Uchikomi

It is widely employed as a training technique, and yet there are many who question the value of Uchikomi. The common belief is that the value of Uchikomi is that it trains the ‘muscle memory’.

Muscle memory is a slight misnomer, but a useful description for the process where a repeated physical action is stored in long-term memory and so can be repeated without conscious thought. We are surrounded by personal examples; an often quoted example is the process of learning to ride a bicycle.kusushi

However, it is widely accepted amongst sport psychologists that practicing dynamic motor skills in part only does not aid the acquisition of those skills. In other words, it is not helpful to practise just part of a throw.

There are 4 stages of a throw: Kuzushi, Tsukri, Kake and Kime. Most judoka will be familiar with the term Kuzushi, usually translated as breaking of balance. Tsukri is the phase of the throw where you fit your body in place to execute the throw, Kake is the actual throw, and Kime is finishing off.tsukri-2

Kuzushi is, in fact, more than just breaking the balance of a static and cooperating Uke. Tori must get the correct grip, control Uke’s relative position, control Uke’s movement and break Uke’s balance. In static uchikomi, there is, by definition, no movement. The other problem is that the throw stops at the end of the Tsukri phase. So the danger is that you are training your ‘muscle memory’ not to throw! However, the 4 stages of a throw are not separate, rather they are linked seamlessly.Kame

Many instructors aim to overcome these limitations by quickly moving from static uchikomi to practice on the move, and completing a set of drills with an actual throw, rather than stopping at the end of the Tsukri. Many coaches now believe that traditional uchikomi has many limitations, and prefer drills where the complete throw is practiced repetitively, preferably moving. Use of crash mats can make this less wearing for Uke.kake-2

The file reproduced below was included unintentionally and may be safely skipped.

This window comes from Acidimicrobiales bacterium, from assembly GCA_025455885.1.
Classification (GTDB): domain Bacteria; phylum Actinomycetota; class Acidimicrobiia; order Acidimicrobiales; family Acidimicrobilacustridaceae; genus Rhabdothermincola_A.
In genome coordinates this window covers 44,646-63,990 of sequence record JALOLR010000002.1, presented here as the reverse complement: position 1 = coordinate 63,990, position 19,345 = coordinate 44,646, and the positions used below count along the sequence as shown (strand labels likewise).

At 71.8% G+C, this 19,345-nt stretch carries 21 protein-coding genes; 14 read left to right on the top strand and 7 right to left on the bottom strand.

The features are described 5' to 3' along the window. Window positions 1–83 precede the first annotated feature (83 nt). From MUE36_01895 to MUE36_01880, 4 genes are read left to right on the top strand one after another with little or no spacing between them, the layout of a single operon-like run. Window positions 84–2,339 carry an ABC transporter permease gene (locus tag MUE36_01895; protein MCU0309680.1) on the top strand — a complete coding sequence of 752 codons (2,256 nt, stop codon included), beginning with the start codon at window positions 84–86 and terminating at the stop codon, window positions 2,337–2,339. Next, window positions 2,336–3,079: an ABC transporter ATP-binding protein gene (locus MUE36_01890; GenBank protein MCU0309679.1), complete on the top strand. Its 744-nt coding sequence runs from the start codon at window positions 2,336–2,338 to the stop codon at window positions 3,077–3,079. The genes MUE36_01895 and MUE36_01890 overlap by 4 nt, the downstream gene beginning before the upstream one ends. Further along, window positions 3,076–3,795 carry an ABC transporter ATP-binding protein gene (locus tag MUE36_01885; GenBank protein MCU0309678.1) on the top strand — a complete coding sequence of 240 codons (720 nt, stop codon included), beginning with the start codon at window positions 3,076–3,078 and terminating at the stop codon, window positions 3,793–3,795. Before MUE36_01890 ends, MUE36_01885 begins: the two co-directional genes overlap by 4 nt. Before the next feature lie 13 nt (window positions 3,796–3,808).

Uchikomi has other limitations. There are many throws where it is simply impractical to use the practice. How do you do tani-otoshi uchikome? What about tomoe-nage, uki-otoshi or many more throws?

What can be used in place of uchikomi? The answer is drills involving a complete throw, and controlled randori. Controlled randori may seem like an oxymoron, as the term randori means free practice, so how can you have controlled and free practice? Yet often randori is seen as a mini contest. It is perfectly normal to impose limitations on the freedom of the practice so one player is nominated as Tori and the other Uke, and Uke’s degree of cooperation or resistance is varied according to Tori’s training needs.

It would be logical to move from teaching a throw’s kuzushi and tsukri while static, through static drills practicing the whole throw, to drills on the move, then onto controlled randori before employing the throw in randori and contest (shiai).

Certainly repetitive practice has a major part to play in skill acquisition. However, the repetitive drills should involve the complete throw and realistic movement.

One of the great advantages of judo over many other martial arts is that we can complete techniques without risk of serious harm to Uke. We should make use of that advantage in training.